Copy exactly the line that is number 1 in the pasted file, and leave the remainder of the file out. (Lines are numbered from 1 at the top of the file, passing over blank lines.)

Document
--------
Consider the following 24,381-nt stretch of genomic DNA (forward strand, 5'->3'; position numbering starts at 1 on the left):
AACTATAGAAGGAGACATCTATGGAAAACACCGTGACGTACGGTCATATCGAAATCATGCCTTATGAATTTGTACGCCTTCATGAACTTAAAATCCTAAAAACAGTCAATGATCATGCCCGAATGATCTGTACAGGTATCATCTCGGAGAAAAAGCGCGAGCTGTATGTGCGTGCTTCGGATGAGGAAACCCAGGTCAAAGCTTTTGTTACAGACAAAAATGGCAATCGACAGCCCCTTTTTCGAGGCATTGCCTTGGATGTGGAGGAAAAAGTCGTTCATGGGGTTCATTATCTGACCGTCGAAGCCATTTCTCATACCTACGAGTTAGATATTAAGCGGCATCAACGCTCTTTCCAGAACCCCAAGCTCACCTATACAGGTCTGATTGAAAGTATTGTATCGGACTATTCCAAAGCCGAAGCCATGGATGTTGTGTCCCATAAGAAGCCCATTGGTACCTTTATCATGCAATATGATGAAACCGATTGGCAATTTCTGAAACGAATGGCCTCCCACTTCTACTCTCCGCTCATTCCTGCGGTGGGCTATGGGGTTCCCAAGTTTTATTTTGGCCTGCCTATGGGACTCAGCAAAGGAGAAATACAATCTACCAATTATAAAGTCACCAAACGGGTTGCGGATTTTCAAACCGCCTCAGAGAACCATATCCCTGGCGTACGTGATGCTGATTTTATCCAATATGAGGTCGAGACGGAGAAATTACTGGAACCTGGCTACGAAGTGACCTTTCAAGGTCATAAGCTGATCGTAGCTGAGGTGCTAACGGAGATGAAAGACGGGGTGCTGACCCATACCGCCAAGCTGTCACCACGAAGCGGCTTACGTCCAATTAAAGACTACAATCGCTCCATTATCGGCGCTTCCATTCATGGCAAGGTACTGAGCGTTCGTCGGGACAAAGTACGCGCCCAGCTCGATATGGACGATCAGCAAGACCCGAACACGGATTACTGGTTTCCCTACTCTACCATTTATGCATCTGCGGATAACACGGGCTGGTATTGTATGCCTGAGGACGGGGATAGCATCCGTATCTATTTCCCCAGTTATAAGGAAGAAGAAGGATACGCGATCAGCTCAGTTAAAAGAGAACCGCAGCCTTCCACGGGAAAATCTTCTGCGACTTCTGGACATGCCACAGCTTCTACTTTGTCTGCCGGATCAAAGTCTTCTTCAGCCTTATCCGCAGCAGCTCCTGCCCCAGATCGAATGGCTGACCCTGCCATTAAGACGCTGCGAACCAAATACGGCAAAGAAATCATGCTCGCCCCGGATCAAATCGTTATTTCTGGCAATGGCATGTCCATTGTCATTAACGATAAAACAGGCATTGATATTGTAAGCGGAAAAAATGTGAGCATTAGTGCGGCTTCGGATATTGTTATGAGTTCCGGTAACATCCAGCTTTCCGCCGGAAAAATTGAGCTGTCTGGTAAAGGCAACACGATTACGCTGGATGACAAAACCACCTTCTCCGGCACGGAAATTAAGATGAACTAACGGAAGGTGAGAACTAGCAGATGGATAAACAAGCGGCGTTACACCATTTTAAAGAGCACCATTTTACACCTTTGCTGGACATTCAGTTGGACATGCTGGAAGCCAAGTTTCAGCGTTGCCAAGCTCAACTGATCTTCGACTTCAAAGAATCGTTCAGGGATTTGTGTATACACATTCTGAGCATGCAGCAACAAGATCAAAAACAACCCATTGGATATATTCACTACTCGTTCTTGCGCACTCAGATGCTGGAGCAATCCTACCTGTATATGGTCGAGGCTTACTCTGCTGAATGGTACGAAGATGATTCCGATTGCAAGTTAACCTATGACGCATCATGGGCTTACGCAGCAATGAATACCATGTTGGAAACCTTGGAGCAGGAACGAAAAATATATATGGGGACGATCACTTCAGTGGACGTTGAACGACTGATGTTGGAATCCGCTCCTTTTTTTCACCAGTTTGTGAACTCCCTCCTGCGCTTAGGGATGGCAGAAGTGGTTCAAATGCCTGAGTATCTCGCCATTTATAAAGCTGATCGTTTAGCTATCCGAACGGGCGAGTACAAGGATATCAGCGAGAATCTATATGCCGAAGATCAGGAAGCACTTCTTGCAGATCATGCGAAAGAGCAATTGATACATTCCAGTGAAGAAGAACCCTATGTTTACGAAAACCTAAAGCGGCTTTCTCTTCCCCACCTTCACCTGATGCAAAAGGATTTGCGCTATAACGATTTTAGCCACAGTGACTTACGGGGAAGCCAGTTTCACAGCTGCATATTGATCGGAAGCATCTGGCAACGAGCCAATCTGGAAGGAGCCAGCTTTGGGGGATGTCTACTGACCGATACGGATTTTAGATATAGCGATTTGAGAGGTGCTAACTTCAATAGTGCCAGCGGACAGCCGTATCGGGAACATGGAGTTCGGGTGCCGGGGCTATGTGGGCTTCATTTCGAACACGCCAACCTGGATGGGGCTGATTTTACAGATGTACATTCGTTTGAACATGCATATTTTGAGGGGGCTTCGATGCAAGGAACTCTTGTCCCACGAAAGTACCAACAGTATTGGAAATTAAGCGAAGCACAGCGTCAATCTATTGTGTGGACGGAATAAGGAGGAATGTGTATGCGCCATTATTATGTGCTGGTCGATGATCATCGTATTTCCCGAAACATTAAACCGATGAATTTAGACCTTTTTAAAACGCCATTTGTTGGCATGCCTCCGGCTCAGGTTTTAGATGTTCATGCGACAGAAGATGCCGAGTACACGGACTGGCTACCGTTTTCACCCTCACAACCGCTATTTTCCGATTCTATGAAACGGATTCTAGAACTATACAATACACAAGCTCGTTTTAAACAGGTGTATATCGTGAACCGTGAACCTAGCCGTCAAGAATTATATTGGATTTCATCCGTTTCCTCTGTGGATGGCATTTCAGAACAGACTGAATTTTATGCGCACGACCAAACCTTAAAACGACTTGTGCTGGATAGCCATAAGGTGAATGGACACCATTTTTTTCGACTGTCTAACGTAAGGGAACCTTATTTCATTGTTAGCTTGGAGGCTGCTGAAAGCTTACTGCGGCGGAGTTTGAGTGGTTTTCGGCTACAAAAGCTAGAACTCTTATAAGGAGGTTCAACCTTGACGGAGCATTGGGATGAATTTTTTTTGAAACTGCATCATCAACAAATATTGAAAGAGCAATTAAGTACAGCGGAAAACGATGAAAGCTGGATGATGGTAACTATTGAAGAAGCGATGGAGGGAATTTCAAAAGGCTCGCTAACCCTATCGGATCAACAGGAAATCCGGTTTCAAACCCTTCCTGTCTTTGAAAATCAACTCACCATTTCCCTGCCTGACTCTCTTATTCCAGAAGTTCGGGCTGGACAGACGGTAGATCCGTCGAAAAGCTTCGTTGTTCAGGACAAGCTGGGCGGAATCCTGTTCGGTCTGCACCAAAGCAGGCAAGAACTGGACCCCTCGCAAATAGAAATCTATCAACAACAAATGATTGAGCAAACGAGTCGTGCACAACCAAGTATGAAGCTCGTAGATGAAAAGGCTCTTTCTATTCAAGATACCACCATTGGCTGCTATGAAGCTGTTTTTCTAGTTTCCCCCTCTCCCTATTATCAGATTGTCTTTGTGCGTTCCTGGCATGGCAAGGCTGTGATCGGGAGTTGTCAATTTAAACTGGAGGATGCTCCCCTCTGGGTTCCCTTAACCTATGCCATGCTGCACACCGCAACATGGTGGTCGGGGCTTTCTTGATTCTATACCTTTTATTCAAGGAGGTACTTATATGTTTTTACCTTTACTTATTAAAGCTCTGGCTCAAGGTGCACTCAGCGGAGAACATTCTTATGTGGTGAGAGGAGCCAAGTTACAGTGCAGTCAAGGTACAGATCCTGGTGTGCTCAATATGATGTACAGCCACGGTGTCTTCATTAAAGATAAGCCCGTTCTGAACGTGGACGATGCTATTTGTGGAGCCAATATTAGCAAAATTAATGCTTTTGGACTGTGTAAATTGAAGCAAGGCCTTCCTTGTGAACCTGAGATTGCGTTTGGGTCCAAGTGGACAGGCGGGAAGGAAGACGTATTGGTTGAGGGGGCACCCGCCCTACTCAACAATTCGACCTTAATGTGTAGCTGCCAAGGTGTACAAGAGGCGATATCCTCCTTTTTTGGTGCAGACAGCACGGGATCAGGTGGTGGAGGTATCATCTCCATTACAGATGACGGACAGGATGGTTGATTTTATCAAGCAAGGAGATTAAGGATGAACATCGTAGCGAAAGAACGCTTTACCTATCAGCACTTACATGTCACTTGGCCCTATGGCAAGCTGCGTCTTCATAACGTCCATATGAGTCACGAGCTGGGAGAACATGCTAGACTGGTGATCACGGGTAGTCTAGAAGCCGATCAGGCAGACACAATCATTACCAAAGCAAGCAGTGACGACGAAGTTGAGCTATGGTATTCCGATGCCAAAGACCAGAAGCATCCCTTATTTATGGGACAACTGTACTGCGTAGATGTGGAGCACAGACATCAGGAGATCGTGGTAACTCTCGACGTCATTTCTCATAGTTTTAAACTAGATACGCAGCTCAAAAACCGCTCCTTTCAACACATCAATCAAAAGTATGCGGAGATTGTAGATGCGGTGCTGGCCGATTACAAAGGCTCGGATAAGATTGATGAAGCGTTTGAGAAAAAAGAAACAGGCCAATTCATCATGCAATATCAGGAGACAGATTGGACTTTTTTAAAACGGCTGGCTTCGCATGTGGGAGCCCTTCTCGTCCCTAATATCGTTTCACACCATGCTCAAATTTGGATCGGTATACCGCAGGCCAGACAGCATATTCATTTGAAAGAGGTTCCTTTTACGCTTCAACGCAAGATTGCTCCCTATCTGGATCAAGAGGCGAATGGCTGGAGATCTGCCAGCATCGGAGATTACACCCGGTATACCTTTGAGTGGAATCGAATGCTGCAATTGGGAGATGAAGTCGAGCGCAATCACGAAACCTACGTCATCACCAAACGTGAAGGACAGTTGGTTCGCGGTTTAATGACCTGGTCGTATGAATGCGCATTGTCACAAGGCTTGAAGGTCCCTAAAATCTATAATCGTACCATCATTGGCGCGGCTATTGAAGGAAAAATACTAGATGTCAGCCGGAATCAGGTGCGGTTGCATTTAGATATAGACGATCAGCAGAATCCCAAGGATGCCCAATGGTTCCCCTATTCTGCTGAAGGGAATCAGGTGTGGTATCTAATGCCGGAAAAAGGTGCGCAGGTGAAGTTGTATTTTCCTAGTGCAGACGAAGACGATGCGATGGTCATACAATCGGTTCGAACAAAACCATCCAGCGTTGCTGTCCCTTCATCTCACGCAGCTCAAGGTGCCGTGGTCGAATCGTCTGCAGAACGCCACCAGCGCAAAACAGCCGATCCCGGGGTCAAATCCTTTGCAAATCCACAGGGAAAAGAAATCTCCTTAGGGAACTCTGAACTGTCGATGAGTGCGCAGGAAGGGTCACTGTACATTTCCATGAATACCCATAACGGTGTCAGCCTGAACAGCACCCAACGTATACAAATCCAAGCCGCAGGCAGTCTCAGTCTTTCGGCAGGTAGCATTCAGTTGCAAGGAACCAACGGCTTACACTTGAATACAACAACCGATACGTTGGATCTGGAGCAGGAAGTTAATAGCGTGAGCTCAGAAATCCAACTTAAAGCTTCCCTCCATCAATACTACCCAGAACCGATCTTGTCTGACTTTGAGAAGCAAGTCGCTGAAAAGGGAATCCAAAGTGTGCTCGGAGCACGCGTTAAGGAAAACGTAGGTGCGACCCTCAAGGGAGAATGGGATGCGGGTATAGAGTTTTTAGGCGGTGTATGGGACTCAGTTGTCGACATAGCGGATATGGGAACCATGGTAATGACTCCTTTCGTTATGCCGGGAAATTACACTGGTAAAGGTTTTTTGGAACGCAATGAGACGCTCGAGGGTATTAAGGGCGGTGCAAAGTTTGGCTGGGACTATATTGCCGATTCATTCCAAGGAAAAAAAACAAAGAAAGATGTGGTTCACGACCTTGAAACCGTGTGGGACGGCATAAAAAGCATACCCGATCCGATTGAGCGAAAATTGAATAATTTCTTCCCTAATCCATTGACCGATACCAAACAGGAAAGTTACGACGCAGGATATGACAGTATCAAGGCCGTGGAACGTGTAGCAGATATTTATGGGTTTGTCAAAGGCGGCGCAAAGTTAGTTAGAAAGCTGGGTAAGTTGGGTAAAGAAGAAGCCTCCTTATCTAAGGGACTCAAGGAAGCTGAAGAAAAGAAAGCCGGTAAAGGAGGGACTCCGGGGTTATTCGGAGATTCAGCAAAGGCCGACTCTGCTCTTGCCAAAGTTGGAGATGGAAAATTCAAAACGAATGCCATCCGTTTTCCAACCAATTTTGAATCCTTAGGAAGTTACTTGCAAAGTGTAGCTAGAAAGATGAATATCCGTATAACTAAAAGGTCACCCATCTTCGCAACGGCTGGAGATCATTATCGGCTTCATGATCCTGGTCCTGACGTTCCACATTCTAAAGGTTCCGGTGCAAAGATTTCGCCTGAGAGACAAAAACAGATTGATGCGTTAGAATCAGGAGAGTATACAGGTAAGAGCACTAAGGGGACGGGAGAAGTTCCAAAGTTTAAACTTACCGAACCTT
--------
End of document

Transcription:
Consider the following 24,381-nt stretch of genomic DNA (forward strand, 5'->3'; position numbering starts at 1 on the left):